With the US dollar out of favor, China is taking the lead with its own digital currency.
CoinDesk spoke to two of the world’s leading digital currency experts to find out why this shift is happening, and how we can leverage this technology to grow the currency in our own countries.
CoinDesk: The Chinese have started taking their digital currency very seriously, but have you noticed that other countries are not?
Vivek Dixit: China has been on a massive digital currency craze for years now, and they’ve been using it for years, so there’s a lot of speculation on how the Chinese are going to take over the world, and this currency has been around for quite some time.
I think that’s a good thing.
You’re starting to see a shift here because there are a lot more people in China than ever before, and a lot are beginning to see it as a positive thing, rather than just as an excuse to get rich quick.
It’s a very strong digital currency, it’s a really good thing to be part of.
CoinIdol: The biggest digital currency out there right now is Bitcoin, and the Chinese government has been very keen to make sure that they’re not getting caught in the middle of the global cryptocurrency debate.
Can you tell us a bit more about this and why it’s so important for China to use it?
The Chinese government is extremely well-funded and very well-armed, and has huge political clout.
It is the country’s official currency.
But in terms of technology, the Chinese currency is so poorly-designed that it’s not really interoperable with most other currencies.
There are a few people in the government who have actually used Bitcoin, but it’s still not quite what you want to use in China.
Bitcoin is a very complicated currency.
You need to have a lot special software to do this, and it’s very hard to learn.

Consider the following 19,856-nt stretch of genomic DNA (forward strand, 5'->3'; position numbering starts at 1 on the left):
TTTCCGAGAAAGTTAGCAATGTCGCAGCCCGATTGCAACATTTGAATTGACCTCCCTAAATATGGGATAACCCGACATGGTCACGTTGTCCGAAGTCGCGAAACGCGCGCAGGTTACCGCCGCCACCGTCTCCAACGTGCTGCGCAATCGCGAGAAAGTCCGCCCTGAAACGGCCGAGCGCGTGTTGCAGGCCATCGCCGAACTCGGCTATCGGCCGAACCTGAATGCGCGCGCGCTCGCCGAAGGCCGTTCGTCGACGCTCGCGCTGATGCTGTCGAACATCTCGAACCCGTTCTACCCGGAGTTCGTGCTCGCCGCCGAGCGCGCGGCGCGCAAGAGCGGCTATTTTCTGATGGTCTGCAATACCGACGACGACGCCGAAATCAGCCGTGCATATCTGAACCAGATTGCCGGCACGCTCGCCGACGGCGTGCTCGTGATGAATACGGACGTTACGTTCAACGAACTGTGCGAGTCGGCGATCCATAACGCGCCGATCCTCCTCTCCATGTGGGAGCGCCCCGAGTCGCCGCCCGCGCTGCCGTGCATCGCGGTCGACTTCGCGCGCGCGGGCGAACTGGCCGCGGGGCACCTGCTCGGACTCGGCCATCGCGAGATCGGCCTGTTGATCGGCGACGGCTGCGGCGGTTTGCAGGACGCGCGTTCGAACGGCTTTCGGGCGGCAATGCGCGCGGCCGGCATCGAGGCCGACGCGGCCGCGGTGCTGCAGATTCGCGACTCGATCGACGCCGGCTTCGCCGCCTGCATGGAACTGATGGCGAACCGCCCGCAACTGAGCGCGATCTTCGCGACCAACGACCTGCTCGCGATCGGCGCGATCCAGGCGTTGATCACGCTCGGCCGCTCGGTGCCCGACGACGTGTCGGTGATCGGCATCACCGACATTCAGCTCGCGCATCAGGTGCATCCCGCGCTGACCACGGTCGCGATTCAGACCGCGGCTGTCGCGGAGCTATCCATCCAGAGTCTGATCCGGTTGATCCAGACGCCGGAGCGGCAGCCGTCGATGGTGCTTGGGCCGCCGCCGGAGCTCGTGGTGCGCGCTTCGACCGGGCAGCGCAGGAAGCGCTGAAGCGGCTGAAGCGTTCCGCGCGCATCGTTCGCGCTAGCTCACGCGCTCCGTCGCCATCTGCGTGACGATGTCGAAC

It also has a huge market cap.
China is a huge consumer of digital goods, and Bitcoin is used in the private sector.
It was a big market for China in the early 2000s, but then the Chinese economy fell off a cliff and they have been on this downward spiral ever since.
So there’s this huge market in China that has a lot in common with the United States, where the tech bubble is still really strong.
You have all these big companies, like Apple and Google, that are making a lot from the consumer-facing side of things, but they don’t have the technology infrastructure to support this.
It takes a lot to get this into people’s homes.
So it’s been a huge boon for China’s economy and for the Chinese people, but also for their own financial sector.
China has a growing number of digital currencies and services that they are competing against each other.
Why do they have so much influence?DIXIT.
It depends on the country.
In China, for example, it depends on which party you’re talking about.
In the United Kingdom, there are other countries that have digital currencies that have been around a long time, but the Chinese Government is very strong in the digital economy and its a very big market.
So the Chinese have a very powerful economic hand.
It would be nice to have that same economic hand in the US, but I think there’s enough friction and competition between China and the US to keep it from happening.
There’s also a huge amount of overlap between the Chinese and the American digital economy.
The Bitcoin ecosystem is very tightly integrated with the Bitcoin ecosystem in China, and China has very strong institutions like the People’s Bank of China and other big banks and other companies that have access to these digital currencies.
So China’s influence is very clear, and if it goes away in the United Nations, it would have a huge impact.
CoinNews: Is there a market for digital currencies in the Middle East and Africa?
In some parts of Africa, there is a lot that they can offer.
In countries like Nigeria, there’s some money laundering, and people have been caught in these transactions that have taken place.
So you have to have strong authorities in these countries to shut down these transactions.
But it’s the same with Bitcoin in the Arab world, where you have a massive amount of money laundering going on, and there are also a lot online transactions going on that aren’t reported to the authorities.
But with digital currencies, you have access, and you can’t get caught.
CoinMarketCap: How does Bitcoin compare to the dollar in terms for its exchange rate?
It might be a bit easier to think of Bitcoin as a commodity than a currency, but there are two big things that you need to know about it: One, it is a digital currency; you can spend it on a lot different things; it can be used as a payment card in the UK, and for example in the UAE, it can even be used